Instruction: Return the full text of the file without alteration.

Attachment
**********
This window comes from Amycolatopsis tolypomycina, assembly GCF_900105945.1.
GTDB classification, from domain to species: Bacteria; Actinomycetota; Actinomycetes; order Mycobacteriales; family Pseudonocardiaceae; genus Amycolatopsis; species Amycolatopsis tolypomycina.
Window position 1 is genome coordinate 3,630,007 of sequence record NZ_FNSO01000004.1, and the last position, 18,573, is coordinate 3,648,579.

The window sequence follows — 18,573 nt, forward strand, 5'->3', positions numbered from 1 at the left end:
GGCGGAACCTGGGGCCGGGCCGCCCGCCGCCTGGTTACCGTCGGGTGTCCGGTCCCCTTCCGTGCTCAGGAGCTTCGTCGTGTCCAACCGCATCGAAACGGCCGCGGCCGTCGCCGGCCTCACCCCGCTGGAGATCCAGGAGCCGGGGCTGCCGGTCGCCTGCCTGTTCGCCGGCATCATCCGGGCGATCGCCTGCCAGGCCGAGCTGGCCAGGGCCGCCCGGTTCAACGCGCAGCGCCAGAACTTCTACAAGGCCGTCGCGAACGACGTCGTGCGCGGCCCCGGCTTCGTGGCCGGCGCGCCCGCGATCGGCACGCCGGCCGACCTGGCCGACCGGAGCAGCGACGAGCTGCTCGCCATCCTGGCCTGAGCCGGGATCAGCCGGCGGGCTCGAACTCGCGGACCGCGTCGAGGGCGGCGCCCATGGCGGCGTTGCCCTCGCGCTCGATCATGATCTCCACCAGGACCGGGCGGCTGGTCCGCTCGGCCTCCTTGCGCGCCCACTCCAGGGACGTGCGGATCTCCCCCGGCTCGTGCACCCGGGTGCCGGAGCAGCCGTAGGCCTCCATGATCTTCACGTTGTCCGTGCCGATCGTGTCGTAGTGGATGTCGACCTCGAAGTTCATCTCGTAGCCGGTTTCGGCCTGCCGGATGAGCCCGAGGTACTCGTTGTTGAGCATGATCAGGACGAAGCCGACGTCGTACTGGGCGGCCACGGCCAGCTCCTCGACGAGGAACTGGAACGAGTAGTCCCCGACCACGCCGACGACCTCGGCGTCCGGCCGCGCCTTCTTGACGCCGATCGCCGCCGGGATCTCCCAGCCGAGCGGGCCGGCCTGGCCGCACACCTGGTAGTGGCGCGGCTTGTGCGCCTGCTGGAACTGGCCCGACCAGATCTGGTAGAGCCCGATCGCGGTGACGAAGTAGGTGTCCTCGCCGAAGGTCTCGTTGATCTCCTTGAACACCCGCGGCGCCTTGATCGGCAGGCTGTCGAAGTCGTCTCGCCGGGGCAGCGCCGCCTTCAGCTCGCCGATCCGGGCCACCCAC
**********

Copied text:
This window comes from Amycolatopsis tolypomycina, assembly GCF_900105945.1.
GTDB classification, from domain to species: Bacteria; Actinomycetota; Actinomycetes; order Mycobacteriales; family Pseudonocardiaceae; genus Amycolatopsis; species Amycolatopsis tolypomycina.
Window position 1 is genome coordinate 3,630,007 of sequence record NZ_FNSO01000004.1, and the last position, 18,573, is coordinate 3,648,579.

The window sequence follows — 18,573 nt, forward strand, 5'->3', positions numbered from 1 at the left end:
GGCGGAACCTGGGGCCGGGCCGCCCGCCGCCTGGTTACCGTCGGGTGTCCGGTCCCCTTCCGTGCTCAGGAGCTTCGTCGTGTCCAACCGCATCGAAACGGCCGCGGCCGTCGCCGGCCTCACCCCGCTGGAGATCCAGGAGCCGGGGCTGCCGGTCGCCTGCCTGTTCGCCGGCATCATCCGGGCGATCGCCTGCCAGGCCGAGCTGGCCAGGGCCGCCCGGTTCAACGCGCAGCGCCAGAACTTCTACAAGGCCGTCGCGAACGACGTCGTGCGCGGCCCCGGCTTCGTGGCCGGCGCGCCCGCGATCGGCACGCCGGCCGACCTGGCCGACCGGAGCAGCGACGAGCTGCTCGCCATCCTGGCCTGAGCCGGGATCAGCCGGCGGGCTCGAACTCGCGGACCGCGTCGAGGGCGGCGCCCATGGCGGCGTTGCCCTCGCGCTCGATCATGATCTCCACCAGGACCGGGCGGCTGGTCCGCTCGGCCTCCTTGCGCGCCCACTCCAGGGACGTGCGGATCTCCCCCGGCTCGTGCACCCGGGTGCCGGAGCAGCCGTAGGCCTCCATGATCTTCACGTTGTCCGTGCCGATCGTGTCGTAGTGGATGTCGACCTCGAAGTTCATCTCGTAGCCGGTTTCGGCCTGCCGGATGAGCCCGAGGTACTCGTTGTTGAGCATGATCAGGACGAAGCCGACGTCGTACTGGGCGGCCACGGCCAGCTCCTCGACGAGGAACTGGAACGAGTAGTCCCCGACCACGCCGACGACCTCGGCGTCCGGCCGCGCCTTCTTGACGCCGATCGCCGCCGGGATCTCCCAGCCGAGCGGGCCGGCCTGGCCGCACACCTGGTAGTGGCGCGGCTTGTGCGCCTGCTGGAACTGGCCCGACCAGATCTGGTAGAGCCCGATCGCGGTGACGAAGTAGGTGTCCTCGCCGAAGGTCTCGTTGATCTCCTTGAACACCCGCGGCGCCTTGATCGGCAGGCTGTCGAAGTCGTCTCGCCGGGGCAGCGCCGCCTTCAGCTCGCCGATCCGGGCCACCCAC